The bombmaking materials that were allegedly discovered in the motel room of Pfc. Naser Abdo, the soldier accused of plotting an attack near Fort Hood, Tex., correspond with a list of bombmaking “ingredients” published last year in an al-Qaeda magazine.

The ingredients were listed in an article that appeared last year in Inspire, the English-language magazine of al-Qaeda’s Yemen-based affiliate. That same article, titled “Make a bomb in the kitchen of your Mom,” was found in Abdo’s backpack, along with items including wires, gunpowder and a pressure cooker, according to an affidavit filed Friday in federal court in Waco.

Inspire is believed to be produced by Samir Khan, a Saudi-born U.S. citizen raised in Queens, N.Y., and, as the title suggests, is aimed at inciting violence in the support of Islamic extremists. One article suggested that readers affix blades to the front of a truck to “mow down” civilians; another recommended the best positions from which to fire weapons.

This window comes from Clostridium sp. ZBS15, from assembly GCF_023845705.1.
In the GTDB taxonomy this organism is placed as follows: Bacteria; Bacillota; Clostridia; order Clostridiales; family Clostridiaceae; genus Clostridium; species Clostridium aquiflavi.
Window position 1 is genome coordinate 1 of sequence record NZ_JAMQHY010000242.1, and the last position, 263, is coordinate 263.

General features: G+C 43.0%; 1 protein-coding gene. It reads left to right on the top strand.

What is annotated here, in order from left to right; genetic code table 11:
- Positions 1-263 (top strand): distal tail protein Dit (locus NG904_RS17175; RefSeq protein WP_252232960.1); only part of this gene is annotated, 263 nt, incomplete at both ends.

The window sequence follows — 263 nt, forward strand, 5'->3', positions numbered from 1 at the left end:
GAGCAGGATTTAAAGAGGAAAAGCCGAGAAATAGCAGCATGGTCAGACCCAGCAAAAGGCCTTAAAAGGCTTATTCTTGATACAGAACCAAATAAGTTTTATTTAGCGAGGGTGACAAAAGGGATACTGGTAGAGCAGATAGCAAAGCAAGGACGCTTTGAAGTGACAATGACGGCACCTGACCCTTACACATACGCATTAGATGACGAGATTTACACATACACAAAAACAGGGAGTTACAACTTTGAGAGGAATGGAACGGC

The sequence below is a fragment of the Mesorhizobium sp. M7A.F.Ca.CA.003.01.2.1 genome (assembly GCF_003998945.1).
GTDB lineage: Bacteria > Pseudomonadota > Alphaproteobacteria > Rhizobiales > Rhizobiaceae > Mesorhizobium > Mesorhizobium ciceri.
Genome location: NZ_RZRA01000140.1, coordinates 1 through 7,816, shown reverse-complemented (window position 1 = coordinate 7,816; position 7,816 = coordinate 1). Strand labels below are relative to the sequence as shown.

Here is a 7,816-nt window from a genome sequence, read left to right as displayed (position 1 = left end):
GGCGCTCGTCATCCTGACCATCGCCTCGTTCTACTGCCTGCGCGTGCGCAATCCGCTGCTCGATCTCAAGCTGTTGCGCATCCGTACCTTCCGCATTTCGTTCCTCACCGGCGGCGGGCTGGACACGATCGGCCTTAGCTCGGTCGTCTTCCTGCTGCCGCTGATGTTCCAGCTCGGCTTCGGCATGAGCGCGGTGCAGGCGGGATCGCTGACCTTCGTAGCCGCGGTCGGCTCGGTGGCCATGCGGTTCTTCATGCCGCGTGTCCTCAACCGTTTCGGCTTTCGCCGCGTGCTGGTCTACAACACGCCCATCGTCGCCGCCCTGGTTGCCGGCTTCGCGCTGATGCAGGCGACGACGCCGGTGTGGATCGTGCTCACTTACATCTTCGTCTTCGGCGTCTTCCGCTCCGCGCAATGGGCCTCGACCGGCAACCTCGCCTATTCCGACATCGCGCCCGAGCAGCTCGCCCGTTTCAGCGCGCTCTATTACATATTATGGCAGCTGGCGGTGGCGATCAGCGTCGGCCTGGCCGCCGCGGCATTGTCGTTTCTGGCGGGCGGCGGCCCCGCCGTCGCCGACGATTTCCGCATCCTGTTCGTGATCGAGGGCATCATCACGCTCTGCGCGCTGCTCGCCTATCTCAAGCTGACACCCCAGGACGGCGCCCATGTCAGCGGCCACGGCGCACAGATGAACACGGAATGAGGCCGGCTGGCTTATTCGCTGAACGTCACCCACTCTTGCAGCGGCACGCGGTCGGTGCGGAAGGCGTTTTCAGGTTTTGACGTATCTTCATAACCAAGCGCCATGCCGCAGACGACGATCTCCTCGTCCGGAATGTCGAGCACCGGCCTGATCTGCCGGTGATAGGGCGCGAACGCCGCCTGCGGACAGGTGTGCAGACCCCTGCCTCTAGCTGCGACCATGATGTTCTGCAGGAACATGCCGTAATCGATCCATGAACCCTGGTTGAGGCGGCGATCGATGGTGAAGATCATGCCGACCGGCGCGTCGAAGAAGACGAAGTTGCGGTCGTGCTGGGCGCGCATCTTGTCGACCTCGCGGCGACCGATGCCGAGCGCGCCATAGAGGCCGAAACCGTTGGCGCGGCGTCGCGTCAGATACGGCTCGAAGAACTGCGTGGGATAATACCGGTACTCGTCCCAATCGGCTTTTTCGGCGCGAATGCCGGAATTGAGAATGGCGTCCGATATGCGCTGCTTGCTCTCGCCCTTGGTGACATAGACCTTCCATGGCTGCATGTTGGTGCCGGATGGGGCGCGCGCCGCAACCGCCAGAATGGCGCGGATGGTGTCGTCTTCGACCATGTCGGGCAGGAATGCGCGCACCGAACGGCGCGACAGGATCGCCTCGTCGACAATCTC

The bombmaking recipe turned up last year in a terrorism case in Britain. Nine men who were arrested in a plot to allegedly attack various targets, including the U.S. Embassy, also tried to adopt the bomb-making instructions from Inspire, officials said.

Maj. Nidal Hasan, the U.S. Army psychiatrist who is charged with killing 13 in a shooting spree at Fort Hood, was in frequent e-mail contact with Anwar al- Aulaqi, a U.S.-born radical cleric and prominent member of al-Qaeda in the Arabian Peninsula.